Printer Friendly

Verdict: not disabled. (Upfront Update).

If you can't do your job but you can brush your teeth, are you disabled?

The Supreme Court, in effect, answered no in the case of Ella Williams, an assembly-line worker with carpal tunnel syndrome ("Making the Supreme Decision," 10/1/01). The decision said that to qualify as disabled, and to be protected by the Americans With Disabilities Act (ADA), a person must have substantial limitations both on and off the job. Justice Sandra Day O'Connor said, "Household chores, bathing, and brushing one's teeth are among the types of manual tasks of central importance to people's daily lives" and should have been considered when a lower court ruled she was disabled. Williams still took care of her hygiene, cooking, and some housework.

Stephen Bokat of the National Chamber Litigation Center called the decision a victory for employers: "The Court understood that the ADA was not meant to create a loophole for people with routine limitations or minor injuries."
COPYRIGHT 2002 Scholastic, Inc.
No portion of this article can be reproduced without the express written permission from the copyright holder.
Copyright 2002, Gale Group. All rights reserved. Gale Group is a Thomson Corporation Company.

Article Details
Printer friendly Cite/link Email Feedback
Title Annotation:Supreme Court decision in carpal tunnel syndrome sufferer Ella Williams
Author:Greenhouse, Linda
Publication:New York Times Upfront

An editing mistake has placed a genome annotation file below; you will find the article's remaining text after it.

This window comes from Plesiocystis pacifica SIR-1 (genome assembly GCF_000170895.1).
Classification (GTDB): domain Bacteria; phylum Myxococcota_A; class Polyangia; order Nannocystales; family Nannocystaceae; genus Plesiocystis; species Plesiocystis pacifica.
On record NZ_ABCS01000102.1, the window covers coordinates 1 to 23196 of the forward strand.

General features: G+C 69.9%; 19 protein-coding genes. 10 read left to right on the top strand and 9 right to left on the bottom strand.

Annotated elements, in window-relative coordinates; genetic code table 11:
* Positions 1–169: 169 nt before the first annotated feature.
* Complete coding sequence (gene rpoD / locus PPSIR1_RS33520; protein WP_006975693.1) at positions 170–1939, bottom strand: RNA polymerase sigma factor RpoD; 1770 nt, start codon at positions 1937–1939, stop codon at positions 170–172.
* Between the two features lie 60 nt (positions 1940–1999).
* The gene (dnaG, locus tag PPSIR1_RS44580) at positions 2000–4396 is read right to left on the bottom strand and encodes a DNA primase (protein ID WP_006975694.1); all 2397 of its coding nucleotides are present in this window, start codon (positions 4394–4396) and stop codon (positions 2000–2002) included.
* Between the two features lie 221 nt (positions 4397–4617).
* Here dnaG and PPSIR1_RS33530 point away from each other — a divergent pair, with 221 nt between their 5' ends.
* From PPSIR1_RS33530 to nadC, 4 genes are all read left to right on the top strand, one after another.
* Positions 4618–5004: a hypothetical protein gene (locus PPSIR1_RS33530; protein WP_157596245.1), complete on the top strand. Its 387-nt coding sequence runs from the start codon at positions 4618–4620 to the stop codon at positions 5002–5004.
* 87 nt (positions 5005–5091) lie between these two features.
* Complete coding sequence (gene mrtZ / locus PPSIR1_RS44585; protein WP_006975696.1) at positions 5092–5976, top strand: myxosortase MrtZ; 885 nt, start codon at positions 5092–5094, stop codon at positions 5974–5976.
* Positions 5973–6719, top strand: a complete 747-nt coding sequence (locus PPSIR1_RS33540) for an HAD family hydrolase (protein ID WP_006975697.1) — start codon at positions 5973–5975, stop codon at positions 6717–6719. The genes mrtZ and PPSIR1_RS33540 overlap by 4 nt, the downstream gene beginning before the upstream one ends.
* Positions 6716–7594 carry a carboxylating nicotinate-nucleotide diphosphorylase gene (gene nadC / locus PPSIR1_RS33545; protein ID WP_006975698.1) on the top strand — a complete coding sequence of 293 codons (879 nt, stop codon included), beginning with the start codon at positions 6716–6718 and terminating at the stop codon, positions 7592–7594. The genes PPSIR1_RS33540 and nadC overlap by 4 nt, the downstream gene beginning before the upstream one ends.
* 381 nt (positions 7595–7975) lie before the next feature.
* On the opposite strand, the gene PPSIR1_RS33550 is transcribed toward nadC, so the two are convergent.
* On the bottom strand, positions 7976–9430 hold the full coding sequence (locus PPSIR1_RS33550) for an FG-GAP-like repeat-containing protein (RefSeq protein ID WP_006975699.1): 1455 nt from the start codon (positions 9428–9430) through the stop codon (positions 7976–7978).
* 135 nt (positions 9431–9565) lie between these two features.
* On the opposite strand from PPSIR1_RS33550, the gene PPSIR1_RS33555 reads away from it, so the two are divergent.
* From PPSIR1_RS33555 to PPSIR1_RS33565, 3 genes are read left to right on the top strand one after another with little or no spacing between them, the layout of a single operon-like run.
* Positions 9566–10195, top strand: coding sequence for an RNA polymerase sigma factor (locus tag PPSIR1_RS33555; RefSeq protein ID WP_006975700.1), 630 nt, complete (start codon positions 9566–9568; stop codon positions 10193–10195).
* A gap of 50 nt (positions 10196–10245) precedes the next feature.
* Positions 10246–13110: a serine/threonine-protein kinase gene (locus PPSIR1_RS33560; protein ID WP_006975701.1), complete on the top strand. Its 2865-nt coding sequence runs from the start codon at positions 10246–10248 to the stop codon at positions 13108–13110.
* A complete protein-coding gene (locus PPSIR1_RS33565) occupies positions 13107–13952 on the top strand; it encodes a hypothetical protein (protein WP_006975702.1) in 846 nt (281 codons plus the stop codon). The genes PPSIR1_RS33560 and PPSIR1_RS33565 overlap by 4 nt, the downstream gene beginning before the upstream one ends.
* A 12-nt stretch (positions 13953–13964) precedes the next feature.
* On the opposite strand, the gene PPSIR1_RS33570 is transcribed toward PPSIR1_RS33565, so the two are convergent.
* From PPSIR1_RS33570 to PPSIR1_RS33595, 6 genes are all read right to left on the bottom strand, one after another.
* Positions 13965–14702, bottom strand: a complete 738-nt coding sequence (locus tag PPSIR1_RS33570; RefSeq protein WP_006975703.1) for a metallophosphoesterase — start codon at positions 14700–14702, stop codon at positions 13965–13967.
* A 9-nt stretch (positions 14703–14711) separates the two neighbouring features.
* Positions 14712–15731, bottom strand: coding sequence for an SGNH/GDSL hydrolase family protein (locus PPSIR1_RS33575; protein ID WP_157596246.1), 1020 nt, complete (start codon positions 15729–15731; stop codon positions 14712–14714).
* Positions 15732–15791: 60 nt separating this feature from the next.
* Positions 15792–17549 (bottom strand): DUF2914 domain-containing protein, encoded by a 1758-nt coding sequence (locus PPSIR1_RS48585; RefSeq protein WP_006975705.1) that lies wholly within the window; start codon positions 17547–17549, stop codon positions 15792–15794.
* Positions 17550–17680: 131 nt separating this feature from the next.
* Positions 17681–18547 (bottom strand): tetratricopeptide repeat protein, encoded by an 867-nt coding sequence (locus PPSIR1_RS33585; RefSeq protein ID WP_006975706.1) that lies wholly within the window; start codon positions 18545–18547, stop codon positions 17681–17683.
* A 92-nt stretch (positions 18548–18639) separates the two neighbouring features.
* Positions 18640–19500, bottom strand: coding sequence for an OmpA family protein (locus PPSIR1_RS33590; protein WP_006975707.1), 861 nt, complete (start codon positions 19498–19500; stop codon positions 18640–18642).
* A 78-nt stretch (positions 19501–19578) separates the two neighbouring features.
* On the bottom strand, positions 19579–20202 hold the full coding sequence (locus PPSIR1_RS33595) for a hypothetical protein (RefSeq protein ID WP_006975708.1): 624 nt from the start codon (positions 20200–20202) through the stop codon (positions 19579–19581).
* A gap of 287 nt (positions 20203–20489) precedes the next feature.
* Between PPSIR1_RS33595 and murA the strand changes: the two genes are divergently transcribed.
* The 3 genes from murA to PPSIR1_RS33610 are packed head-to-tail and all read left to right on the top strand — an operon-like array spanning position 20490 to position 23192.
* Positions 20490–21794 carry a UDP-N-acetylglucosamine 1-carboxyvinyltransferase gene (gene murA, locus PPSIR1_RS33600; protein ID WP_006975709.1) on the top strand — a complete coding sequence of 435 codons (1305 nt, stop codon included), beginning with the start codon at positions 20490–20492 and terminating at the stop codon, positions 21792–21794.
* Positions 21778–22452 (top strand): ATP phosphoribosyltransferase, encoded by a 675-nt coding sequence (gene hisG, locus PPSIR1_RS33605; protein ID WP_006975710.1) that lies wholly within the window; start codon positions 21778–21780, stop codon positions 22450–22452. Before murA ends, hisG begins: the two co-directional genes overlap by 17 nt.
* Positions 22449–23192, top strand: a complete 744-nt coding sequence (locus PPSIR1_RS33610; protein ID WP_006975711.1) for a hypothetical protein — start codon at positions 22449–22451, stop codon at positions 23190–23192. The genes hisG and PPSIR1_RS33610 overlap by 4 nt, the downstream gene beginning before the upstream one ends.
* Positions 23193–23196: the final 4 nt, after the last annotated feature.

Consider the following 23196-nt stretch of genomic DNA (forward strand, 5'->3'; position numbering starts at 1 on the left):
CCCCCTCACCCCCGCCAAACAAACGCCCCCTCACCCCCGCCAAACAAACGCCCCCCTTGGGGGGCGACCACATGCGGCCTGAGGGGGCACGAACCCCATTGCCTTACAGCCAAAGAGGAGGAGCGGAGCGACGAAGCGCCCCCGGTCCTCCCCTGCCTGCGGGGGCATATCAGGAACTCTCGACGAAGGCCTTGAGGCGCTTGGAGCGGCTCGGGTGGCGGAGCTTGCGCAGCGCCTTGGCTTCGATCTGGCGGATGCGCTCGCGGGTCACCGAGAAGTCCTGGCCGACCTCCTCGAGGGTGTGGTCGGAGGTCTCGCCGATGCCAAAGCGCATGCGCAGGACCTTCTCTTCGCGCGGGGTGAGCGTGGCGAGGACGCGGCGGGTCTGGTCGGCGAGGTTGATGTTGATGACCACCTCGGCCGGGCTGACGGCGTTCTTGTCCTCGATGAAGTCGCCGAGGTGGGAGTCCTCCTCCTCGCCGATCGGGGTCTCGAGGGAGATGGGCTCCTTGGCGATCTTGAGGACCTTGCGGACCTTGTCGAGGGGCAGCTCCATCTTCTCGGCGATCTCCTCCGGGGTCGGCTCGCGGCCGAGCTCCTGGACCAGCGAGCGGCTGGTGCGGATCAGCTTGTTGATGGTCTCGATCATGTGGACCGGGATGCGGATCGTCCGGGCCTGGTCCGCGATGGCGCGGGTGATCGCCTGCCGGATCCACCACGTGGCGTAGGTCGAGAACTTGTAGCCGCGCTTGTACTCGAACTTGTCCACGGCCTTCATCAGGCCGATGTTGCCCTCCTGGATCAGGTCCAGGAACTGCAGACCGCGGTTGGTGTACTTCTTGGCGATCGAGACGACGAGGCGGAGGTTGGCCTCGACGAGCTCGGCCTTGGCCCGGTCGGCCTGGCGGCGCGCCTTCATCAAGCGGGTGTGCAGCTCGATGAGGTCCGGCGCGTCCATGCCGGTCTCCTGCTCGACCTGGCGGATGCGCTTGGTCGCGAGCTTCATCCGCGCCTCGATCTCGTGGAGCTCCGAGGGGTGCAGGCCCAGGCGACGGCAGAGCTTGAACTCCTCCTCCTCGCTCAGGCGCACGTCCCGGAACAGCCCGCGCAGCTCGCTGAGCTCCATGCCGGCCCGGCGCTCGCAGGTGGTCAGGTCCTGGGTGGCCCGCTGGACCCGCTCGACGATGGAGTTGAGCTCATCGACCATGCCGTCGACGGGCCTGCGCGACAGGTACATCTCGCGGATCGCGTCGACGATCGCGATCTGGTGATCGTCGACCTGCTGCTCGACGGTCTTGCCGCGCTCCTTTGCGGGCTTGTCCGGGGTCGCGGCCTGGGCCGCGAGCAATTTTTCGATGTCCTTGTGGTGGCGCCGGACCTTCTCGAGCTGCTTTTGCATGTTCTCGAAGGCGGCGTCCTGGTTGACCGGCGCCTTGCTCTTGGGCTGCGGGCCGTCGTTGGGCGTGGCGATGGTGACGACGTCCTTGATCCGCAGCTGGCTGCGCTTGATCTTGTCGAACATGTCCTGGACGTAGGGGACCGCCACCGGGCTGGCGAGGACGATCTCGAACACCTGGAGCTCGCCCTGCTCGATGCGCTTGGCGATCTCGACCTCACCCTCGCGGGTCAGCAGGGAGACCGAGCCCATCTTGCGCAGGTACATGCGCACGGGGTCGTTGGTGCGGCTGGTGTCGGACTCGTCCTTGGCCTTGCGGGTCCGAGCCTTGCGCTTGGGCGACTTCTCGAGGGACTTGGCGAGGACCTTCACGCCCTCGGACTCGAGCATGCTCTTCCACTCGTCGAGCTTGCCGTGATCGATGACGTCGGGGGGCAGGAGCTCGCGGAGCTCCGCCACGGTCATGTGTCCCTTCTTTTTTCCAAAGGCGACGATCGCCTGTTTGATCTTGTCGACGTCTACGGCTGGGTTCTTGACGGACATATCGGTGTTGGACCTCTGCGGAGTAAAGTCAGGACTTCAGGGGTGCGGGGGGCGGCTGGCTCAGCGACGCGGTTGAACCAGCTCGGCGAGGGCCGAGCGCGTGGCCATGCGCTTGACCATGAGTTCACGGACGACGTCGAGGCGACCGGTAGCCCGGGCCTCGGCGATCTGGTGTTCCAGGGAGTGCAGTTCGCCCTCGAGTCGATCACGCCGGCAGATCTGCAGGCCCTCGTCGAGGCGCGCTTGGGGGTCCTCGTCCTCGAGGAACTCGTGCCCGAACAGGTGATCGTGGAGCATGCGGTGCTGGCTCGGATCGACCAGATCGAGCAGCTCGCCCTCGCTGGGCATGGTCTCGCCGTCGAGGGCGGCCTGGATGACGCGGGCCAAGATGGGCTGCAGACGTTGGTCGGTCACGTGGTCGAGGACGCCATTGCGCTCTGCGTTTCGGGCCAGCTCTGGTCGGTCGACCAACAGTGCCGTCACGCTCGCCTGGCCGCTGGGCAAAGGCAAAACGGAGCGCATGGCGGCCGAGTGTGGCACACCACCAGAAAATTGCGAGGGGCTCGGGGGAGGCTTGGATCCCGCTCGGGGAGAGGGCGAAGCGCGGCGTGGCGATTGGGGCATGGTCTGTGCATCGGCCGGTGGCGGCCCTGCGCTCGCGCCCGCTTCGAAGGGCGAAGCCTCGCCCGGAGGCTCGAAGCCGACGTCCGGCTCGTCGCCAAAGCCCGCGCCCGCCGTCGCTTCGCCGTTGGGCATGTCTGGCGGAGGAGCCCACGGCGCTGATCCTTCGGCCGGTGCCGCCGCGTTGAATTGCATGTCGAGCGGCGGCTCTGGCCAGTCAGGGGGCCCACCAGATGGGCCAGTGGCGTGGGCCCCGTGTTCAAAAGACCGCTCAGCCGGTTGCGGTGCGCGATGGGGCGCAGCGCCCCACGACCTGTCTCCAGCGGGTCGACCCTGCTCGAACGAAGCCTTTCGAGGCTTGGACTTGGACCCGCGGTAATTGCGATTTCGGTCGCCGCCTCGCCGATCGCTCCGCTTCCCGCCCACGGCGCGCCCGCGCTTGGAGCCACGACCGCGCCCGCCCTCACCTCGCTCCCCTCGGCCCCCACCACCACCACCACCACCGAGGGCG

Article Type:Brief Article
Geographic Code:1USA
Date:Feb 11, 2002
Previous Article:Early decisions. (College).
Next Article:Virtually dead. (Circuits).

Related Articles
Failure to finger carpal tunnel syndrome.
Carpal tunnel syndrome: a challenge for rehabilitation.
Court offers light at end of (carpal) tunnel for railroad worker.
Supreme Court narrows sweep of Americans with Disabilites Act. (On First Reading).
One defeat, one victory for civil rights plaintiffs.
How do you spell relief? ADA, FMLA, SSA ... lawyers representing injured workers sit down to an alphabet soup of possible legal remedies. Here's how...
Winning workers' comp claims for carpal tunnel syndrome; understanding the symptoms and causes of this common malady will enable you to help...
The Americans with Disabilities Act: The continuing search for meaning. (Legal Digest).
Repetitive motion can cause 'injury,' Georgia high court rules.

Terms of use | Privacy policy | Copyright © 2021 Farlex, Inc. | Feedback | For webmasters